Frontier Airlines Announces ‘The New Frontier’ With No Change Fees And Premium Upgrades

Ultra-low cost carrier Frontier Airlines has been struggling. Their bread and butter leisure routes have seen increased competition from major airlines, who learned to pivot away from relying on business travel. Consumers, flush with a demand for experiences and souped up balance sheets from pandemic payments, traded up for legacy airlines. They don’t have the sort of loyalty revenue that bigger airlines do. And their costs have been rising to attract and retain scarce employees.

CEO Barry Biffle has been willing to try a lot of things, and it’s interesting to watch. He’s also a great marketer. He was the marketing mind at Spirit Airlines back when their ads went viral for having the sense of humor of a 13-year old boy.

Now the airline says it is eliminating change fees on most fares, and that is… sort of true? They’re introducing more “fare bundles” that consumers can buy. And when consumers spend more than the traditional deep discount Frontier Airlines fare, they get waived change fees bundled in with their fare. In some sense this is not even new.

What’s new is offering more upsell packages. Each can mean great value for customers. And they’re delivering more of what consumers seem to want, which is that a large portion of customers are no longer buying travel strictly on schedule and price but are willing to spend more for ‘better than the worst experience’. Until recently Frontier hasn’t had the product that consumers have wanted to buy recently.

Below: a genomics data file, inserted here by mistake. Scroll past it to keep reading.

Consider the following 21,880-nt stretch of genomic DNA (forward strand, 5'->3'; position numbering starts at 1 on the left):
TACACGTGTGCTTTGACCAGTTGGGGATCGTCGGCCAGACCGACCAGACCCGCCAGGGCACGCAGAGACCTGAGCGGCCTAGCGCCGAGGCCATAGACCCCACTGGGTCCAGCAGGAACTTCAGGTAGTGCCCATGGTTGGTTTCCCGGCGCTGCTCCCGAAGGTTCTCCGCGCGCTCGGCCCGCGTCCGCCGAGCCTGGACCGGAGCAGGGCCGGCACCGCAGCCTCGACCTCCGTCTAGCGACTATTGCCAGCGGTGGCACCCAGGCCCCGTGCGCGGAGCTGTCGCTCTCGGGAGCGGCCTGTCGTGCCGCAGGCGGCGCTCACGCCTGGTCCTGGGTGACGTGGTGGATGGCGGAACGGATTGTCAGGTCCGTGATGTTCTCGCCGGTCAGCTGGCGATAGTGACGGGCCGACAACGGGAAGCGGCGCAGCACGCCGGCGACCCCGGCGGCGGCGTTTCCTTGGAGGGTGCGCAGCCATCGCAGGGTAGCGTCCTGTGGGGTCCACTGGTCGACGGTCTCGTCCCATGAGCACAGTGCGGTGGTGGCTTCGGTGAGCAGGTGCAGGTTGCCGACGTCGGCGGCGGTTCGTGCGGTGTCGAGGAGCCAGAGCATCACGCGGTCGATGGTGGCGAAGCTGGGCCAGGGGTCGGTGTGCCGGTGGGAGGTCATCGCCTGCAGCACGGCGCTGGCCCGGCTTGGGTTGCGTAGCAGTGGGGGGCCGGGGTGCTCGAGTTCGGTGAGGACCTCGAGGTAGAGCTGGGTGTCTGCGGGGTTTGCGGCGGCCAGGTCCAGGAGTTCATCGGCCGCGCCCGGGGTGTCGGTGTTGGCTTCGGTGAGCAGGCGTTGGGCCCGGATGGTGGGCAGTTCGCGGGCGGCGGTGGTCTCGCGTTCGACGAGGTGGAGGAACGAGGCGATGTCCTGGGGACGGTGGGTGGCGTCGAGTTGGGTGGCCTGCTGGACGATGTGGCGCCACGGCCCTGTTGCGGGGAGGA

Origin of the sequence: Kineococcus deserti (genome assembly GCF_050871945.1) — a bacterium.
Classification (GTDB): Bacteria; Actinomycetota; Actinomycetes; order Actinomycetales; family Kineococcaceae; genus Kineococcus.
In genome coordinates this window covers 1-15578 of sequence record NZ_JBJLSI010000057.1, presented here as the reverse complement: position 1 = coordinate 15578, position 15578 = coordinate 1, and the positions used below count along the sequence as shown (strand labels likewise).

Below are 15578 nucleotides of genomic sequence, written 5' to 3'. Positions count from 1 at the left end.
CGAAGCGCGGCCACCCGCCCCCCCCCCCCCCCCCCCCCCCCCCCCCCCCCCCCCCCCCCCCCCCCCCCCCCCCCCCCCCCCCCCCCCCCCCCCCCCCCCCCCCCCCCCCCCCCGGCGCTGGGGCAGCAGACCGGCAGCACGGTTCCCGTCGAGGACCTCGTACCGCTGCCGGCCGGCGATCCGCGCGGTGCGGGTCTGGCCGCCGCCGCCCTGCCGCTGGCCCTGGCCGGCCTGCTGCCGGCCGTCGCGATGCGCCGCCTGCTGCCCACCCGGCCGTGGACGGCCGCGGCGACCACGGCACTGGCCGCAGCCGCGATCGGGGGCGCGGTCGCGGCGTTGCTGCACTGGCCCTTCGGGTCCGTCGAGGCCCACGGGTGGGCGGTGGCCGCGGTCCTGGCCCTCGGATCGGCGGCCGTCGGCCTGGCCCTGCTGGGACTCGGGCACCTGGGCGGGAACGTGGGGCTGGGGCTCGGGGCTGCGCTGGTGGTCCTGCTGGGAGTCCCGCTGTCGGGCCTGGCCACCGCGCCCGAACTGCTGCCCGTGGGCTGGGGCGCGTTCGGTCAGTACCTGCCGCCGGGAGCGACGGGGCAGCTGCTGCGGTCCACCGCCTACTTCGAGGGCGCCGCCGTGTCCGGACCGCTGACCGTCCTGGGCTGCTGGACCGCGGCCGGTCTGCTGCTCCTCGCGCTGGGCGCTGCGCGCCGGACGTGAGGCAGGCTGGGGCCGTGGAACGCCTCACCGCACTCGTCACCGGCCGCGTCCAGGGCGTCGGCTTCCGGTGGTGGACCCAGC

Here are the fare families (‘bundles’):

Basic Fare Economy Bundle Premium Bundle Business Bundle
Personal Item Included Included Included Included
Carry-on Available Paid Included Included Included
Early Boarding Available Paid Available Paid Included Included
Advance Seat Selection Available Paid Included (Standard Seats) Included (Premium Seats) Included (UpFront Plus Seats)
Checked Bags Available Paid Available Paid Available Paid Two bags up to 50lb each
Change/Cancel Fee? Yes No No No
Upcharge N/A Starting @ $30 Starting @ $50 Starting @ $100

They’re calling it “The New Frontier” which is both a play on words and a bit of an overclaim. They’re still the same airline, they’re just monetizing it differently. But it is a choice, and bundling benefits offers an easy way to buy and often much better value than buying separately.

In addition Frontier Airlines is:

  • Bringing back 24-hour telephone customer service for some. They eliminated telephone customer service and told customers to use their chat feature in the fall of 2022. Then several months later they eliminated check-in counter service within an hour of your flight. Now, though, elite members of their loyalty program as well as customers who have travel within 24 hours (or who completed travel within 24 hours) can call them on a non-1800 number (801-401-9000).

  • Extending validity of newly-issued credits. Currently a Frontier Airlines flight credit lasts only 90 days which is literally absurd. Existing flight credits will still expire on their original terms. However newly-issued flight credits will expire after 12 months, which is still anything but generous (Southwest Airlines flight credits do not expire at all).

I like what Frontier Airlines is doing, selling empty middle seats. Especially since (1) their planes aren’t full, and (2) they get to sell these empty middles twice (to the person in both the aisle and the window) it makes great sense and it provides greater comfort to the passenger.

Unfortunately Frontier Airlines is simply not an option for my travel, and not only because of how much they scaled back in Austin. They do not offer inflight wifi, which means my a Frontier Airlines ticket is more expensive for me than a competitor’s ticket. The cost is not just the fare, it is my lost productivity.